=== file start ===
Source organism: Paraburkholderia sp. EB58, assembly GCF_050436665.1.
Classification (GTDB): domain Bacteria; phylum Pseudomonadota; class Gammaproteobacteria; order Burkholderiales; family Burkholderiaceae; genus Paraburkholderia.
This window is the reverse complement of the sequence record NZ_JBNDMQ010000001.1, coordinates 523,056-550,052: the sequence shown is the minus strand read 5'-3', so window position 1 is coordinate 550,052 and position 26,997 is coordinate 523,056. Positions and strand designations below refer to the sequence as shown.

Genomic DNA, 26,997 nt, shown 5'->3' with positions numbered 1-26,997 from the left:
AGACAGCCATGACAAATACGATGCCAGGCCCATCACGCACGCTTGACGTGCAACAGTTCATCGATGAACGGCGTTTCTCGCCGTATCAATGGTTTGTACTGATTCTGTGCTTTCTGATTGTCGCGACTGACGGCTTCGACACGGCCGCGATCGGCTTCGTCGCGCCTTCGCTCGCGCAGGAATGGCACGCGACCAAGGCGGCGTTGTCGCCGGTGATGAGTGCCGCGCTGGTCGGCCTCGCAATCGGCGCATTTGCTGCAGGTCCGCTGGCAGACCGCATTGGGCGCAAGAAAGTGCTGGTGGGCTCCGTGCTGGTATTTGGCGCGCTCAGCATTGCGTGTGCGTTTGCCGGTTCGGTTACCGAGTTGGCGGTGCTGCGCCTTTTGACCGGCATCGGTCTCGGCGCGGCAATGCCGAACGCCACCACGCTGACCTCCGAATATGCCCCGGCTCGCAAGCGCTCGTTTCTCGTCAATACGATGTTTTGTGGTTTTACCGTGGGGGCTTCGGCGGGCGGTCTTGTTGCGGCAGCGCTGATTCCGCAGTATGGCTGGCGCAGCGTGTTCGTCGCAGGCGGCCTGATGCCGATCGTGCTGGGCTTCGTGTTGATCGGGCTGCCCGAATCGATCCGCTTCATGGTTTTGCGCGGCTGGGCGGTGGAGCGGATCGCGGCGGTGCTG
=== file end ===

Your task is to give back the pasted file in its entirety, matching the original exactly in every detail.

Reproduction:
Source organism: Paraburkholderia sp. EB58, assembly GCF_050436665.1.
Classification (GTDB): domain Bacteria; phylum Pseudomonadota; class Gammaproteobacteria; order Burkholderiales; family Burkholderiaceae; genus Paraburkholderia.
This window is the reverse complement of the sequence record NZ_JBNDMQ010000001.1, coordinates 523,056-550,052: the sequence shown is the minus strand read 5'-3', so window position 1 is coordinate 550,052 and position 26,997 is coordinate 523,056. Positions and strand designations below refer to the sequence as shown.

Genomic DNA, 26,997 nt, shown 5'->3' with positions numbered 1-26,997 from the left:
AGACAGCCATGACAAATACGATGCCAGGCCCATCACGCACGCTTGACGTGCAACAGTTCATCGATGAACGGCGTTTCTCGCCGTATCAATGGTTTGTACTGATTCTGTGCTTTCTGATTGTCGCGACTGACGGCTTCGACACGGCCGCGATCGGCTTCGTCGCGCCTTCGCTCGCGCAGGAATGGCACGCGACCAAGGCGGCGTTGTCGCCGGTGATGAGTGCCGCGCTGGTCGGCCTCGCAATCGGCGCATTTGCTGCAGGTCCGCTGGCAGACCGCATTGGGCGCAAGAAAGTGCTGGTGGGCTCCGTGCTGGTATTTGGCGCGCTCAGCATTGCGTGTGCGTTTGCCGGTTCGGTTACCGAGTTGGCGGTGCTGCGCCTTTTGACCGGCATCGGTCTCGGCGCGGCAATGCCGAACGCCACCACGCTGACCTCCGAATATGCCCCGGCTCGCAAGCGCTCGTTTCTCGTCAATACGATGTTTTGTGGTTTTACCGTGGGGGCTTCGGCGGGCGGTCTTGTTGCGGCAGCGCTGATTCCGCAGTATGGCTGGCGCAGCGTGTTCGTCGCAGGCGGCCTGATGCCGATCGTGCTGGGCTTCGTGTTGATCGGGCTGCCCGAATCGATCCGCTTCATGGTTTTGCGCGGCTGGGCGGTGGAGCGGATCGCGGCGGTGCTG